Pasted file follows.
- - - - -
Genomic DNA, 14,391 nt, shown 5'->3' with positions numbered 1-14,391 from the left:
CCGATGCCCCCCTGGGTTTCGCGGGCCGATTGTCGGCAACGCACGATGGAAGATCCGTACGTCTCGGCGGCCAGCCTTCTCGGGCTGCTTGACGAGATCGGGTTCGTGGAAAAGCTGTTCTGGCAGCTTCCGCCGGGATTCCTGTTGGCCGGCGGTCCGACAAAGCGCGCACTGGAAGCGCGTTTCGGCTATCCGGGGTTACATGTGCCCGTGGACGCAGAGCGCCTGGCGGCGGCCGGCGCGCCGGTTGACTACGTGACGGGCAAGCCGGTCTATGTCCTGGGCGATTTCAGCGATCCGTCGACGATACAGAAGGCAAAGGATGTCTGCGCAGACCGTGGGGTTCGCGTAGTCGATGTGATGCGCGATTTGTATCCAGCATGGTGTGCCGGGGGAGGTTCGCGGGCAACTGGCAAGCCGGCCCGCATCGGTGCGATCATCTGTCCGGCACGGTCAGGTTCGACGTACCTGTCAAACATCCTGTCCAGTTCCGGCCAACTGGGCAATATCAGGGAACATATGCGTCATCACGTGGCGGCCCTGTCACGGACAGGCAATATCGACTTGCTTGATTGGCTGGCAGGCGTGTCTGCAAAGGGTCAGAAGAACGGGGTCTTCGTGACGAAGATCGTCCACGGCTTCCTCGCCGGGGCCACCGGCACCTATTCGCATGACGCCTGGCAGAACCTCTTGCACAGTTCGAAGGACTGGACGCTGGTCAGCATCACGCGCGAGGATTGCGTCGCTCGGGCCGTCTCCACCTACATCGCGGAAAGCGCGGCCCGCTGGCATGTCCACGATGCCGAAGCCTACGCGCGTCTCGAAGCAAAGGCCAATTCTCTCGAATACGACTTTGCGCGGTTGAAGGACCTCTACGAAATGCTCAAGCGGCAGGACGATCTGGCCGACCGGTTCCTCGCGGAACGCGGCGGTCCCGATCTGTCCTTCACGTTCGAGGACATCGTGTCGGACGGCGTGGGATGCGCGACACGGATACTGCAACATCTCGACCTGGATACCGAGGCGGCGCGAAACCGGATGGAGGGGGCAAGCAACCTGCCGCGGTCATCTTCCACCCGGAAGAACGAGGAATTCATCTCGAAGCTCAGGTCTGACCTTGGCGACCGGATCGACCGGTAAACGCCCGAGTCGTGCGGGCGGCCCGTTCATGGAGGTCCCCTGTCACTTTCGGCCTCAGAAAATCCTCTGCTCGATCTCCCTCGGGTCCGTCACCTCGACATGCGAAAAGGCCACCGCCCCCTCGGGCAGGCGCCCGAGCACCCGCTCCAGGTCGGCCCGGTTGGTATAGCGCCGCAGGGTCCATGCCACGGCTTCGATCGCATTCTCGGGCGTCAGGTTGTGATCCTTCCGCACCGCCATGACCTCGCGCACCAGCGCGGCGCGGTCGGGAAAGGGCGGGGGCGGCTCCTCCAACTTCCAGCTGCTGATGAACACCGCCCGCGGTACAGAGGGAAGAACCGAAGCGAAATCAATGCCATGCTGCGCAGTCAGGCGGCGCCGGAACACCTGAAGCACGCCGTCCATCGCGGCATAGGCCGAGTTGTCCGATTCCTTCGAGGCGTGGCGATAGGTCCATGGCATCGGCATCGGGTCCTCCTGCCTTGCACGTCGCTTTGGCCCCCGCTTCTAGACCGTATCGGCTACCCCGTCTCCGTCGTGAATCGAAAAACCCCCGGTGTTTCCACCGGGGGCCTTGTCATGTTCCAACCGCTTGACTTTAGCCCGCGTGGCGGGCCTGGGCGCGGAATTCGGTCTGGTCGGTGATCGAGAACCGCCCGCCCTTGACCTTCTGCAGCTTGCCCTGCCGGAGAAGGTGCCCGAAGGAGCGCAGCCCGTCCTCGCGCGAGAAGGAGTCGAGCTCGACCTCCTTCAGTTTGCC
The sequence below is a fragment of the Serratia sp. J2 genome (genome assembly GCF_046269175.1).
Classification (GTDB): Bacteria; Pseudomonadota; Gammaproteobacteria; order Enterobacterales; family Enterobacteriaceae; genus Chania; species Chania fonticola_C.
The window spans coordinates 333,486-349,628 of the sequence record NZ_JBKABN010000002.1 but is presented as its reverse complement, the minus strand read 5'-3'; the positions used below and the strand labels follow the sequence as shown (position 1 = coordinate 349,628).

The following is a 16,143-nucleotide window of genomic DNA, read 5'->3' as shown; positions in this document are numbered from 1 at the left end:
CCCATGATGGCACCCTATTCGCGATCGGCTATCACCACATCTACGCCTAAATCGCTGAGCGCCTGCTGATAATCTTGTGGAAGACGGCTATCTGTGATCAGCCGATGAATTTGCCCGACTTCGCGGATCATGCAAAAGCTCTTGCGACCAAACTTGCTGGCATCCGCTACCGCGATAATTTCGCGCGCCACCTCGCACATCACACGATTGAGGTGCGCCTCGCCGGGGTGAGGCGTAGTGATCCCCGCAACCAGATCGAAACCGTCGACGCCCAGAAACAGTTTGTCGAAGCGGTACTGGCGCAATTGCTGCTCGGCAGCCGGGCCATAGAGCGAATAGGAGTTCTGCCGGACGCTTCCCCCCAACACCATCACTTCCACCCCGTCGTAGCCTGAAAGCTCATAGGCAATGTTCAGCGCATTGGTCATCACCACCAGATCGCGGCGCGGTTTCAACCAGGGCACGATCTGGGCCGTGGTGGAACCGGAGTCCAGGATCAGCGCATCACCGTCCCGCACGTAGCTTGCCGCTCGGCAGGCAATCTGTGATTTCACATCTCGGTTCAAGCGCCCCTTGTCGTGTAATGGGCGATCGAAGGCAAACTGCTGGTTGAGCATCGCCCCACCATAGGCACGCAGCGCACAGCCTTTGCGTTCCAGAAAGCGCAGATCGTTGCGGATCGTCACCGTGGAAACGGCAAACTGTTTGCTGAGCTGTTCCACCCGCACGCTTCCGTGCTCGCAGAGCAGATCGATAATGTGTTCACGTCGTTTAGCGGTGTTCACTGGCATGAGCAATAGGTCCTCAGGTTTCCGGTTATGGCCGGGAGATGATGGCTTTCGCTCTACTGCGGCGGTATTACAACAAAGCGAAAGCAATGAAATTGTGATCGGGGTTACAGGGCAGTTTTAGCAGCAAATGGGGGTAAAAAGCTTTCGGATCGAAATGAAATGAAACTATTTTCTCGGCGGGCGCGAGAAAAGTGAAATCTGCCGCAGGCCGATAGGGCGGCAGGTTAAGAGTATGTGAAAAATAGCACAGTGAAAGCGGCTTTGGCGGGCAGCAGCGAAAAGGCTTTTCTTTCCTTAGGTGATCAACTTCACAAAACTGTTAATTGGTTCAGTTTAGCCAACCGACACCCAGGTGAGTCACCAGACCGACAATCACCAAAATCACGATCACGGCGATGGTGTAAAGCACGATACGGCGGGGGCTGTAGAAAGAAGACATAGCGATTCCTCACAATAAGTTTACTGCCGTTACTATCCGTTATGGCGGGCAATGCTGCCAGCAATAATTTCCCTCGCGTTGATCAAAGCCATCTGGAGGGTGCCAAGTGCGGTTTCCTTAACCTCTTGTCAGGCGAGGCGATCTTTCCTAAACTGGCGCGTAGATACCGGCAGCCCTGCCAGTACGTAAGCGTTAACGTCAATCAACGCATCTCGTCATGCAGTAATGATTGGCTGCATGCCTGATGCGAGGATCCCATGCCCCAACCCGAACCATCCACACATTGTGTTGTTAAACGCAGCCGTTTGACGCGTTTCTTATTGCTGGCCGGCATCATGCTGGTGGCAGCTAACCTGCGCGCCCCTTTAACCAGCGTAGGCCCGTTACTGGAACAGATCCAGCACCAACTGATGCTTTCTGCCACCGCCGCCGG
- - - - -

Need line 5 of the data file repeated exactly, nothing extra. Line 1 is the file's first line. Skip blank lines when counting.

The window spans coordinates 333,486-349,628 of the sequence record NZ_JBKABN010000002.1 but is presented as its reverse complement, the minus strand read 5'-3'; the positions used below and the strand labels follow the sequence as shown (position 1 = coordinate 349,628).